The Radio

I’m Bell and I am introducing myself again on this blog because it seems like all my classes want me to blog this year!  Very exciting time for me. To find out all my personal  details click here to find out more. I am a Communication major and am fascinated by the many types of communication technology. I am also willing to be six months behind the newest gadgets if it means I can save $100. I also adore using the newest apps and tools to manage my life.  I manage my family’s schedules as well as my own so any organizational system or app that will add another layer of control is always on my list. I can usually be found on my cell phone either checking my multiple social media accounts or playing a game.  Yes, I am a gamer.  I used to be a PC gamer but as my life got more complicated, I simplified to my cell.  I also use my phone to read, stream music, communicate via text, video, and to make the occasional phone call.  I like communication technology.  I love that I have all the information in the world in my back pocket.

Yet with all this tech love in my life, I get in my car and still turn the radio on.  I grew up with radio.  It was free music. Which is an almost foreign concept to me now.  The radio was not just music, it was how I learned about the world.  I can remember driving in the car with my friends and listening to oldies.  I was sitting in the car with my best friend driving out to Pasadena when we heard Rick Dees in the Morning say they were going to stop playing music because of 9/11.  My friends where retro before retro was cool, and had old recordings of radio shows that we would listen to and laugh.  My favorite was always the Adventures of Superman.  While I loved listening to music and dancing around my house the radio shows where always close to my heart.  This is probably what began my love of podcasts.

For a communication technology to succeed it needs three things: it needs to be interactive; it needs to demassify (which is a really big word for personalize) the experience; and it needs to be asynchronous (another word to prove to my professor that I was listening).  It means that the user can respond when it is convenient for them.  Radio made a huge difference in people’s lives and spread communication to the masses.  So how does an aging form of communication hold its own in a culture that values demassifying types and an interactive experience? They meet the consumer where they live.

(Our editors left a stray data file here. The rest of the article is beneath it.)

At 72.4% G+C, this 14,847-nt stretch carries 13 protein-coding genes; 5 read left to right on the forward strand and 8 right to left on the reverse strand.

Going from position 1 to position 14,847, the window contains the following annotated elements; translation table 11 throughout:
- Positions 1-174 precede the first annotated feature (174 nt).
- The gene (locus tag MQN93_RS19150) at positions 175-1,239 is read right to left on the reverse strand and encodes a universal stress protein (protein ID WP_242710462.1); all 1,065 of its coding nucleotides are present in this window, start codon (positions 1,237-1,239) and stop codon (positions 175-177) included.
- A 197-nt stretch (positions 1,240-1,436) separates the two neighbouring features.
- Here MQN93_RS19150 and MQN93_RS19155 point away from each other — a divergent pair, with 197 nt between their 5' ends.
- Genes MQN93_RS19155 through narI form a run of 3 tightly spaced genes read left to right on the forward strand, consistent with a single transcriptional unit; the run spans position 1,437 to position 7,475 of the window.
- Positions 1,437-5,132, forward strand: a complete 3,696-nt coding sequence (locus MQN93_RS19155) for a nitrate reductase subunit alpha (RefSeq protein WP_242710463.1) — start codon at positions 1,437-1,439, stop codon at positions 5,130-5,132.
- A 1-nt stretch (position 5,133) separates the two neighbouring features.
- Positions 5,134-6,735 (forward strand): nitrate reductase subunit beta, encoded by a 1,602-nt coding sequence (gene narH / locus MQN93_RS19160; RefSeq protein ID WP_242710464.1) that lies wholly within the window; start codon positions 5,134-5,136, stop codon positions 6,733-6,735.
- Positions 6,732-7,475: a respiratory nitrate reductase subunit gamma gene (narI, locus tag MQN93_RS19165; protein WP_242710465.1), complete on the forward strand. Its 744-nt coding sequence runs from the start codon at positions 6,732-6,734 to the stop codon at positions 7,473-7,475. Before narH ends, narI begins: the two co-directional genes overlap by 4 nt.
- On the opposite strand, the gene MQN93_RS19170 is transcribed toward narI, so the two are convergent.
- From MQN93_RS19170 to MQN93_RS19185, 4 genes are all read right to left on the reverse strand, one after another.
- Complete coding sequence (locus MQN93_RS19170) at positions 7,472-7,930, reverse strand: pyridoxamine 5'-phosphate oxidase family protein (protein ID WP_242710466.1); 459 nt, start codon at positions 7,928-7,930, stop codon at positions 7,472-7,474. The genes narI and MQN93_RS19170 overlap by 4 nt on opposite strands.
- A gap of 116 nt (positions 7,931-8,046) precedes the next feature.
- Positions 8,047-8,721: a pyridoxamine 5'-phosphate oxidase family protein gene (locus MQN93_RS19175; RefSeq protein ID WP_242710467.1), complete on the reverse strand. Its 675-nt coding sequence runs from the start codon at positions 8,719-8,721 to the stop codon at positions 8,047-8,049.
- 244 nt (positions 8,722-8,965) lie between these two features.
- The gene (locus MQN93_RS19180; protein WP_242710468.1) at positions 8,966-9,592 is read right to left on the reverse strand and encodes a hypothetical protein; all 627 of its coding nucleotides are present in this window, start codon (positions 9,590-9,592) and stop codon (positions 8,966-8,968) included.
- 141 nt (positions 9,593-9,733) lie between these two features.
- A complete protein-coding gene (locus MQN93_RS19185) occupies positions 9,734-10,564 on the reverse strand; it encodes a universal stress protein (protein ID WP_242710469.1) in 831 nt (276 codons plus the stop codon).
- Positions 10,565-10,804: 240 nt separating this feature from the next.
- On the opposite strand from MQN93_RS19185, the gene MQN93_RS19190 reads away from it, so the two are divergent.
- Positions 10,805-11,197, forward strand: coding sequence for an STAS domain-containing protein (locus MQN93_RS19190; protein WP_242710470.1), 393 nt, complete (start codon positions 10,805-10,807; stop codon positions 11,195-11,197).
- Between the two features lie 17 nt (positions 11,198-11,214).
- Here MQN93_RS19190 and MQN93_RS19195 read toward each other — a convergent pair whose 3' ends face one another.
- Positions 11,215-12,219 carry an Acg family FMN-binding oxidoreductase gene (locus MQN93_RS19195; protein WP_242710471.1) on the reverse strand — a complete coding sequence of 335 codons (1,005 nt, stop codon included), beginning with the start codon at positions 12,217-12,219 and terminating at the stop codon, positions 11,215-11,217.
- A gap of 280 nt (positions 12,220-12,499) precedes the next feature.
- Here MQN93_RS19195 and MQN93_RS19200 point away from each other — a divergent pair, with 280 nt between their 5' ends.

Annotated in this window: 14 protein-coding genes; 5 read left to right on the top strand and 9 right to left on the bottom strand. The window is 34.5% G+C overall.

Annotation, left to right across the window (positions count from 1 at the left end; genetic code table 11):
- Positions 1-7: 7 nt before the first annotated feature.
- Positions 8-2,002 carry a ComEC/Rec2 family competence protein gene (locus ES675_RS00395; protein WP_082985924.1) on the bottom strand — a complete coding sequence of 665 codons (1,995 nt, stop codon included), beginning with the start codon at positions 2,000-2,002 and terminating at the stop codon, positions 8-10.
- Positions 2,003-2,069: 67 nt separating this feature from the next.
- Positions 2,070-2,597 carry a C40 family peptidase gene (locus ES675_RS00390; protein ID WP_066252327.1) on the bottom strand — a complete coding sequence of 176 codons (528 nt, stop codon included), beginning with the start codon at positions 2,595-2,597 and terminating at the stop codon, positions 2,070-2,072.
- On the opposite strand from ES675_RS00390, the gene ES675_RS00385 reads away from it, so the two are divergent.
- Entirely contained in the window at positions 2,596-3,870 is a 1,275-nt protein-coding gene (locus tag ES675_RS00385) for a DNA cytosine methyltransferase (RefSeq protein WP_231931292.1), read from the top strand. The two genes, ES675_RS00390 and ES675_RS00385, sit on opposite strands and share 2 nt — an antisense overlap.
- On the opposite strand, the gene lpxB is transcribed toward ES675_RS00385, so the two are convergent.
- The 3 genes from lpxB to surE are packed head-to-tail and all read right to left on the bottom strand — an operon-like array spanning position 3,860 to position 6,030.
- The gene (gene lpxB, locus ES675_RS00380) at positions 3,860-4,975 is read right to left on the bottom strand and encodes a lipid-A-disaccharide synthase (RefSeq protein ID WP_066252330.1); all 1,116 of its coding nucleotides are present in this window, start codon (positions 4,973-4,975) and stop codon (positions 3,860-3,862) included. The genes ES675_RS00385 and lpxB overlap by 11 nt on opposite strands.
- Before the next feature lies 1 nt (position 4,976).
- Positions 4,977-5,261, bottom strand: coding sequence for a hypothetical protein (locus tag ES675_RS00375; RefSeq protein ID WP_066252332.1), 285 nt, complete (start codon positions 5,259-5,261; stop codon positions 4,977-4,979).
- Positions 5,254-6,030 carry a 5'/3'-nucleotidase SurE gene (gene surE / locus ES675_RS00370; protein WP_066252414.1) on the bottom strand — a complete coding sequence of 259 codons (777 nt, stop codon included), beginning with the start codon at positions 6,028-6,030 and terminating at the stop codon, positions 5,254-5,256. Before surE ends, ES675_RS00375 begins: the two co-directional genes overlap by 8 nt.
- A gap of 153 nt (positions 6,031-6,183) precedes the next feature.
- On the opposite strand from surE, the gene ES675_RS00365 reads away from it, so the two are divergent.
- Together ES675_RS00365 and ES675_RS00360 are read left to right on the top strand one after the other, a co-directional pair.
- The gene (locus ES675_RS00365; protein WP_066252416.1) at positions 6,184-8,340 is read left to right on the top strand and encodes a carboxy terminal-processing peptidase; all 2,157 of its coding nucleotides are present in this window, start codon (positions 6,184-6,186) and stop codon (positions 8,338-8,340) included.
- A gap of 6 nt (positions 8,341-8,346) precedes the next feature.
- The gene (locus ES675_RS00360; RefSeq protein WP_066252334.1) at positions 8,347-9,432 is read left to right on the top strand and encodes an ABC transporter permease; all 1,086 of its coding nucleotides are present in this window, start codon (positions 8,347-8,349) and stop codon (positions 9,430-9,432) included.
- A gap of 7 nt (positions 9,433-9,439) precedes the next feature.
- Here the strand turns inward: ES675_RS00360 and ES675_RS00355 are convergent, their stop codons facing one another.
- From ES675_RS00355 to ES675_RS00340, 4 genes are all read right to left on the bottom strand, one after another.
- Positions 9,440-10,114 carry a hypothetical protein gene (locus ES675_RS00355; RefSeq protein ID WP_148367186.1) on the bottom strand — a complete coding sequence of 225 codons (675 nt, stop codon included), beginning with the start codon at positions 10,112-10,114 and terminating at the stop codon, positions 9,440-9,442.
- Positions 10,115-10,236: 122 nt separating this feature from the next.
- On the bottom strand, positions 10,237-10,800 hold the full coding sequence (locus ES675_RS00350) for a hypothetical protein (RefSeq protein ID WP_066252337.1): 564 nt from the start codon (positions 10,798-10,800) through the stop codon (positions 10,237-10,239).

The Ben and Kelly Show on radio station 99.7 DJX in Louisville is doing this wonderfully. Besides engaging their fans on social media via re tweets, likes and comments, The Ben and Kelly Show also uses social media as a form of entertainment with “Facebook Fights Theater” and “Missed Connections from Craigslist”.  They take the drama that happens on social media and completely defuse the tension that comes with it by reading it in funny voices.  It’s very engaging.  The Ben and Kelly Show encourages their listeners to interact with them and comment on stories or entertainment bits they read on the air.  But perhaps the best way of personalizing the experience is their all-request “Throw Back Thursday”.  Listeners tweet their requests for ‘retro’ music and their tweets are read on the radio before their songs are played.  It is a big event with their listeners every week and it is very fun.  Making a morning talk show asychronous is a little challenging, but they manage to take steps towards that with the DJX app that allows you to stream even when you aren’t in Louisville or surrounding area. Will radio slowly go the way of the VCR and broadcast TV? Not if they can continue to create a personal experience within a mass media form of communication.  The Ben and Kelly Show is doing that through Twitter and boy bands from the 90s.

Want to Throwback this Thursday? You can follow The Ben and Kelly Show‘s Twitter by clicking right here, download their app by going here, and don’t forget to tell me what you thought about this blog by leaving a comment below or tweeting me.

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